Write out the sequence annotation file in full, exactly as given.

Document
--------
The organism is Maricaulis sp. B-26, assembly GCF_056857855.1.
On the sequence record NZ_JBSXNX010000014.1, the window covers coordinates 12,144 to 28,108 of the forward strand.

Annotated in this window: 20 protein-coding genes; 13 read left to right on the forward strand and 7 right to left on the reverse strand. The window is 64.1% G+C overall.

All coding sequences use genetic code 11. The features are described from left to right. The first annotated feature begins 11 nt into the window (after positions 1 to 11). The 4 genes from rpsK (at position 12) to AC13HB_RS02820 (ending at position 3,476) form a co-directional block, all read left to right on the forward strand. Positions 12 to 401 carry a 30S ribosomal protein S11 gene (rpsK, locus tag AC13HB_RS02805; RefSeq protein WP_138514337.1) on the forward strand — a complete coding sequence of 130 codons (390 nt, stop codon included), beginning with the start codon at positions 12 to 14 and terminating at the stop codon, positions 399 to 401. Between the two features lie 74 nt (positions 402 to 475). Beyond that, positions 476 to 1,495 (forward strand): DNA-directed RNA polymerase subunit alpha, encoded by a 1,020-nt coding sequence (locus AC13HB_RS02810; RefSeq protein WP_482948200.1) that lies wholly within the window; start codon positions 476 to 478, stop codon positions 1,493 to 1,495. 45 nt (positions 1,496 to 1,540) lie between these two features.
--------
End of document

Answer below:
The organism is Maricaulis sp. B-26, assembly GCF_056857855.1.
On the sequence record NZ_JBSXNX010000014.1, the window covers coordinates 12,144 to 28,108 of the forward strand.

Annotated in this window: 20 protein-coding genes; 13 read left to right on the forward strand and 7 right to left on the reverse strand. The window is 64.1% G+C overall.

All coding sequences use genetic code 11. The features are described from left to right. The first annotated feature begins 11 nt into the window (after positions 1 to 11). The 4 genes from rpsK (at position 12) to AC13HB_RS02820 (ending at position 3,476) form a co-directional block, all read left to right on the forward strand. Positions 12 to 401 carry a 30S ribosomal protein S11 gene (rpsK, locus tag AC13HB_RS02805; RefSeq protein WP_138514337.1) on the forward strand — a complete coding sequence of 130 codons (390 nt, stop codon included), beginning with the start codon at positions 12 to 14 and terminating at the stop codon, positions 399 to 401. Between the two features lie 74 nt (positions 402 to 475). Beyond that, positions 476 to 1,495 (forward strand): DNA-directed RNA polymerase subunit alpha, encoded by a 1,020-nt coding sequence (locus AC13HB_RS02810; RefSeq protein WP_482948200.1) that lies wholly within the window; start codon positions 476 to 478, stop codon positions 1,493 to 1,495. 45 nt (positions 1,496 to 1,540) lie between these two features.